Overbite in Dogs

by Jodi Thornton O'Connell
    Observe how your dog's teeth come together to determine if he has an overbite.

    Observe how your dog's teeth come together to determine if he has an overbite.

    Apple Tree House/Lifesize/Getty Images

    If your dog's bottom jaw is significantly shorter than the top jaw, he may be suffering from an overbite. Also known as prognathism, the bite can interfere with a dog's ability to grasp and chew and can result in misaligned teeth that strike each other, leading to wear or breakage.

    In most breeds, normal jaw alignment is known as a scissors bite, with the incisors fitting neatly side by side when the mouth is closed. With an overbite, the lower incisors are situated closer to the head than the upper incisors, leaving a gap between them when the mouth closes. If you can fit the head of a wooden match into the space, consult your veterinarian to see if treatment is necessary.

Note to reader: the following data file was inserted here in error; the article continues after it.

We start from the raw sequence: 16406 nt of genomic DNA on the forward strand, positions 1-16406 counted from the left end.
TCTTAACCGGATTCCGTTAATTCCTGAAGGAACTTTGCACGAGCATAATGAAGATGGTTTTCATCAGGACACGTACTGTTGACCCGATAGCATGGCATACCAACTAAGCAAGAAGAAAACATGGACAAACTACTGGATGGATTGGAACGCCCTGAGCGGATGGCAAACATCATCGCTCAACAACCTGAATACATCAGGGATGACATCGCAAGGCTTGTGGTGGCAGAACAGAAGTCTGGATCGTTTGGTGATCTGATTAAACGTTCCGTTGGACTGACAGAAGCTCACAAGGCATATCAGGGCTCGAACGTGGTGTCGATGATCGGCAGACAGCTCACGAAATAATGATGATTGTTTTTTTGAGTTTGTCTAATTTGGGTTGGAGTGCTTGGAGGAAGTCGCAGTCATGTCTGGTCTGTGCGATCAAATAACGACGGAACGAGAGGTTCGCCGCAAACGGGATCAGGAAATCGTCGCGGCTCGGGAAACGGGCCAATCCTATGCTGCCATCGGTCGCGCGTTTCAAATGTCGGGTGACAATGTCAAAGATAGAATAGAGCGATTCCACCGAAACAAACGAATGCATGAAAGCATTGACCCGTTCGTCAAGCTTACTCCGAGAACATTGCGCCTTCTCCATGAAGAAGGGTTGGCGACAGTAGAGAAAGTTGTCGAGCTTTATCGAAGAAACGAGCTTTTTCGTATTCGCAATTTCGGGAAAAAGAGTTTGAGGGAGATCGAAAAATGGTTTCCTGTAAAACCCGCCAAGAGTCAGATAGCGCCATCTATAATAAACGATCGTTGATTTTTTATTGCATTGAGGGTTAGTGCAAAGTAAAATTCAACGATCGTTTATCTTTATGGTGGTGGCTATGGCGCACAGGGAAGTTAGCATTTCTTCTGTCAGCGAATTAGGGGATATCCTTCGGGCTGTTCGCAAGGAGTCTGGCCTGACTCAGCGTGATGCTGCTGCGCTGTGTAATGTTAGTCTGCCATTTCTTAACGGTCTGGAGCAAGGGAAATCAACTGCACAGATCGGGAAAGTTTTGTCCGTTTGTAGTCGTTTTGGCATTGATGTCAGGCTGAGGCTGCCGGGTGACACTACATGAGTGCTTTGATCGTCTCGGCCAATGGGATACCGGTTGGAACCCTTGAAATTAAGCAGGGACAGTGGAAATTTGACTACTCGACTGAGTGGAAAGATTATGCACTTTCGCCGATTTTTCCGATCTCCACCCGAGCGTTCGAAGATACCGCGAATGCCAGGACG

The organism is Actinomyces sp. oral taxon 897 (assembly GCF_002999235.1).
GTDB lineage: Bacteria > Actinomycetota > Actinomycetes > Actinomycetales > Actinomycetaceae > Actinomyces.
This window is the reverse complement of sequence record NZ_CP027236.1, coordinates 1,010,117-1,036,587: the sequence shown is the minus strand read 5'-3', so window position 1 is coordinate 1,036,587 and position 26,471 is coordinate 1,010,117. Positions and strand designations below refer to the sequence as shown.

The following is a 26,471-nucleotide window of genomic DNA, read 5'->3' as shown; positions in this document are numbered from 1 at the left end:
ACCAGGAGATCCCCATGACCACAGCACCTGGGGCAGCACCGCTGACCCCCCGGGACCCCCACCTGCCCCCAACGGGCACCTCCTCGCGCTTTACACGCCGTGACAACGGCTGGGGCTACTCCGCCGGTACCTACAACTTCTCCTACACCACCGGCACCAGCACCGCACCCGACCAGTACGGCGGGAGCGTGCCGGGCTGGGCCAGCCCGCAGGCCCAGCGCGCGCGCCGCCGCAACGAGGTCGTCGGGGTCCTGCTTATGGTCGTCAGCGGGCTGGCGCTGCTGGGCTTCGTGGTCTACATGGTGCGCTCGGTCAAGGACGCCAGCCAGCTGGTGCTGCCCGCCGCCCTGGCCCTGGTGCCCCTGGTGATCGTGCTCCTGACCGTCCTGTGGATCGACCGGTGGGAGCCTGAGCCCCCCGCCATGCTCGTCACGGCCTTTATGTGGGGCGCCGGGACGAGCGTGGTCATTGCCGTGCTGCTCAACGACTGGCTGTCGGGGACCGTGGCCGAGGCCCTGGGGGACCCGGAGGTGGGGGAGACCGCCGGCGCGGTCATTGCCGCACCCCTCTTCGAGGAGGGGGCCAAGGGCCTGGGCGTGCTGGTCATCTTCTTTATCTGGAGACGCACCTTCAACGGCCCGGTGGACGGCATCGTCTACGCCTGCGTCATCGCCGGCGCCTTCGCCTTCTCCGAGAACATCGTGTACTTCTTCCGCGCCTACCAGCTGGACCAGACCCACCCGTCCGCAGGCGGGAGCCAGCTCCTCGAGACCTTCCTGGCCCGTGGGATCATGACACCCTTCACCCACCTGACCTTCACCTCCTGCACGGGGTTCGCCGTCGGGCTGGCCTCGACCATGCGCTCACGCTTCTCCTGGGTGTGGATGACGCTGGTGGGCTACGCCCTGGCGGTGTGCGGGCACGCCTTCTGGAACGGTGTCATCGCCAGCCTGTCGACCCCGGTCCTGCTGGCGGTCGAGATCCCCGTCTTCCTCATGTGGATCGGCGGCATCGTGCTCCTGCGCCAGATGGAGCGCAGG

Your veterinarian will be able to tell if your dog's overbite requires treatment or if the gap will correct itself as he grows. The exact course of treatment depends upon the cause of the overbite. Orthodontics such as tooth spacers or special crowns may be necessary, or a displaced tooth causing the jaw misalignment may need to be removed. The condition is usually hereditary, and you should not breed a dog with a serious overbite.

    Photo Credits

    • Apple Tree House/Lifesize/Getty Images

    About the Author

    Jodi Thornton O'Connell has been an outdoorswoman for more than 45 years. She shares her love of adventure in columns for "Out-and-About Magazine," "Adam’s Rib," "Senior Christian Lifestyles," "Creede Magazine" and various websites.

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